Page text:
SKALDENLAND by JAMES MORTIMORE
HB, 375 pages, Obverse Books
“Skaldenland”, eight years in the writing, is James Mortimore’s first original novel, after an apprenticeship (as Jim Mortimore) writing tie-ins for Cracker and Doctor Who. It tells the story of Chad and Brun, brother and sister, whose summer holiday is dramatically interrupted when they find an old, dusty music player in a mysterious junk shop. The Symphonion can play without song discs, but it also has the power to turn summer into winter, and to waken long-dead Norse warriors. And it is taking Brun away from Chad. How can he save her from the Symphonion’s dangerous song, when he isn’t sure how to save himself?
The novel has a surprising and endearing retro feel. It is reminiscent of British children’s fiction from an earlier era, such as “The Box of Delights” or, particularly, Alan Garner’s “The Owl Service”, which has a similar take on Celtic, rather than Nordic, myth. Partly this feel is due to Mortimore’s dramatic use of language, which is places reads more like poetry, and partly due to the strange maturity of Chad and Brun. The whole story seems slightly askew in time, modern yet old-fashioned. It’s a mix that could have been hard to pull off, but it works well here.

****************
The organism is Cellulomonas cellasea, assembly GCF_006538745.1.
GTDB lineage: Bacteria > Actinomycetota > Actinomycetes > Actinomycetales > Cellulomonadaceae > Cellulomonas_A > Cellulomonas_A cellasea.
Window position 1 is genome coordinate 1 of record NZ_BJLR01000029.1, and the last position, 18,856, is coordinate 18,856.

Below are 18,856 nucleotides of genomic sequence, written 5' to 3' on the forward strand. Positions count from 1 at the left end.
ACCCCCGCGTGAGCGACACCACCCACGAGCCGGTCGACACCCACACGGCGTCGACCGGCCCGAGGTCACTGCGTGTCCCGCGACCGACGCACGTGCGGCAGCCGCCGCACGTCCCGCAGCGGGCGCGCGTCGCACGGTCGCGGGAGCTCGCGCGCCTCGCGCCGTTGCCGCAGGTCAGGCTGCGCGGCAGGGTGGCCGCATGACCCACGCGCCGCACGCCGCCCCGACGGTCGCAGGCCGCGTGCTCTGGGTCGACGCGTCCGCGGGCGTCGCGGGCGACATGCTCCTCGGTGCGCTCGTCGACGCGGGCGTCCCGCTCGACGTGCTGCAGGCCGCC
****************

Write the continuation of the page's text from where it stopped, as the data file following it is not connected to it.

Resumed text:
The language may be a little too rich for younger readers, and some scenes, notably one featuring walking scarecrows, are unsettling. The brother/sister/lover relationship between Chad/Baldur and Brun/Freya, occasionally skims a little too close to incestuous, with little of the usual quarrelling and sniping that characterises sibling relationships. But the story is sweeping, and epic in tone, scope and ambition.
Let’s hope it doesn’t take another eight years for Mortimore to produce a follow-up.